Hoping eradicate decision pays off

EDITORIAL

Cabinet’s decision to opt for eradication of Mycoplasma bovis from New Zealand is a bold one and probably the right one, but will involve a lot of anguish and pain for farmers and must be closely scrutinised right through the programme.

The ambitious plan will see 126,000 cattle slaughtered on top of the 26,000 already killed or earmarked for death. The cost of attempting to eradicate this bacterial infection, which only affects cattle, is also staggering with the estimate now $886 million.

The cost of compensation to affected farmers is estimated at $870m, of which 68 percent will be borne by the Government and 38 percent by Dairy NZ and Beef and Lamb NZ. A $16m “loss of production” cost will be borne by affected farmers.

These are indeed large figures but they should be placed against the $8 billion economic contribution of the dairy industry, $2 billion from the beef industry, the country’s reputation as a food producer and, perhaps most importantly, animal and farmer welfare.

Cabinet’s decision has the support of Federated Farmers and the NZ Veterinary Association, although the former is well aware of the emotional and psychological effect on farmers.

There is a positive in the fact the disease has no trade implications or effect on humans, but it does cast the spectre of what a disaster it would be if foot and mouth or mad cow disease was to slip through New Zealand’s biological defences.

The cull will be managed by the Ministry for Primary Industries, which has not covered itself in glory on this issue. After failing to detect the presence of the disease for two years before it was discovered last year on a South Canterbury farm, it admits its original handling of the issue was not satisfactory.

A much better performance is needed in managing the cull. It is essential that the Government has accurate and up-to-date information to gauge whether it is working.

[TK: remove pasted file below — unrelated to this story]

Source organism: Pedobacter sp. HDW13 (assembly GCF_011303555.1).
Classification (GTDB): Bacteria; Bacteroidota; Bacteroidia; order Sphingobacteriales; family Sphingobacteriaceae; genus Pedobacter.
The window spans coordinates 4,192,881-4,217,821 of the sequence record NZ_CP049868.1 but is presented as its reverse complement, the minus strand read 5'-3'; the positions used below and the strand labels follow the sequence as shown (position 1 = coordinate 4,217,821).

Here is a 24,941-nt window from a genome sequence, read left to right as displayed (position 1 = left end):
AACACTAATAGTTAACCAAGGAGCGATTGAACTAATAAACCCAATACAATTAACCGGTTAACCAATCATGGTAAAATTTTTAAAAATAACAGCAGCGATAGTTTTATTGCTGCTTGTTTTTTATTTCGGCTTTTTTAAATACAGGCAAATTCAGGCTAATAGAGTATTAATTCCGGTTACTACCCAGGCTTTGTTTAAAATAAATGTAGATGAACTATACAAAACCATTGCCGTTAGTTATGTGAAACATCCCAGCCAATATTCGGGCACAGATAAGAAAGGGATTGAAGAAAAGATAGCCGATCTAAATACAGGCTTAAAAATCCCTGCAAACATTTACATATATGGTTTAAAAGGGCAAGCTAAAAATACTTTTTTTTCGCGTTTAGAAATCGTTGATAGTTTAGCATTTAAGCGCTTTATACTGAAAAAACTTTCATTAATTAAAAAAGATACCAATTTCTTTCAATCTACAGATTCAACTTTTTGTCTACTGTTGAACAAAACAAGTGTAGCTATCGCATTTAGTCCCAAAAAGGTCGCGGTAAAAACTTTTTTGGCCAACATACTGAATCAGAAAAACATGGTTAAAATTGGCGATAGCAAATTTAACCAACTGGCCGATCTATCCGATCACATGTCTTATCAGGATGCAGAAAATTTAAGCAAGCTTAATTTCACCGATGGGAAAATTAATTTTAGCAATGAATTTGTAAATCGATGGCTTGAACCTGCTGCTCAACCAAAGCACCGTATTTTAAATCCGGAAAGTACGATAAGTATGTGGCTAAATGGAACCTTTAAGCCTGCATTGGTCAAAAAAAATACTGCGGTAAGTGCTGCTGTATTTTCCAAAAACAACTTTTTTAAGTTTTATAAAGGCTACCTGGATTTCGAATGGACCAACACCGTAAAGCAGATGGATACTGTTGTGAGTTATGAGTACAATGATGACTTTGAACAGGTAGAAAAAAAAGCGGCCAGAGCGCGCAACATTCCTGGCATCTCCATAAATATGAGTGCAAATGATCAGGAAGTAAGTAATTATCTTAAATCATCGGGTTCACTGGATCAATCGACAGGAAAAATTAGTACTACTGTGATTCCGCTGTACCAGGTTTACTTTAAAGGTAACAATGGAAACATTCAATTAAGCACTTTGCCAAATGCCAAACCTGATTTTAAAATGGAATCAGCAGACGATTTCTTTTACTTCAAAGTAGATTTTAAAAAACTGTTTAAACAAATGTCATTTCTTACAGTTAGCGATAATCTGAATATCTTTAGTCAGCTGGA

Prime Minister Jacinda Ardern said she did not want to end up in a situation where she looked back and said “I could have tried harder”. It was a brave decision and the whole of New Zealand will be hoping it pays off.

Cabinet’s decision to opt for eradication of Mycoplasma bovis from New Zealand is a bold one and probably the right one, but will involve a lot of anguish and pain for farmers and must be closely scrutinised right through the programme.

The ambitious plan will see 126,000 cattle slaughtered on top of the 26,000 already killed or earmarked for death. The cost of attempting to eradicate this bacterial infection, which only affects cattle, is also staggering with the estimate now $886 million.

The cost of compensation to affected farmers is estimated at $870m, of which 68 percent will be borne by the Government and 38 percent by Dairy NZ and Beef and Lamb NZ. A $16m “loss of production” cost will be borne by affected farmers.

These are indeed large figures but they should be placed against the $8 billion economic contribution of the dairy industry, $2 billion from the beef industry, the country’s reputation as a food producer and, perhaps most importantly, animal and farmer welfare.

Cabinet’s decision has the support of Federated Farmers and the NZ Veterinary Association, although the former is well aware of the emotional and psychological effect on farmers.

There is a positive in the fact the disease has no trade implications or effect on humans, but it does cast the spectre of what a disaster it would be if foot and mouth or mad cow disease was to slip through New Zealand’s biological defences.

The cull will be managed by the Ministry for Primary Industries, which has not covered itself in glory on this issue. After failing to detect the presence of the disease for two years before it was discovered last year on a South Canterbury farm, it admits its original handling of the issue was not satisfactory.

A much better performance is needed in managing the cull. It is essential that the Government has accurate and up-to-date information to gauge whether it is working.

Prime Minister Jacinda Ardern said she did not want to end up in a situation where she looked back and said “I could have tried harder”. It was a brave decision and the whole of New Zealand will be hoping it pays off.

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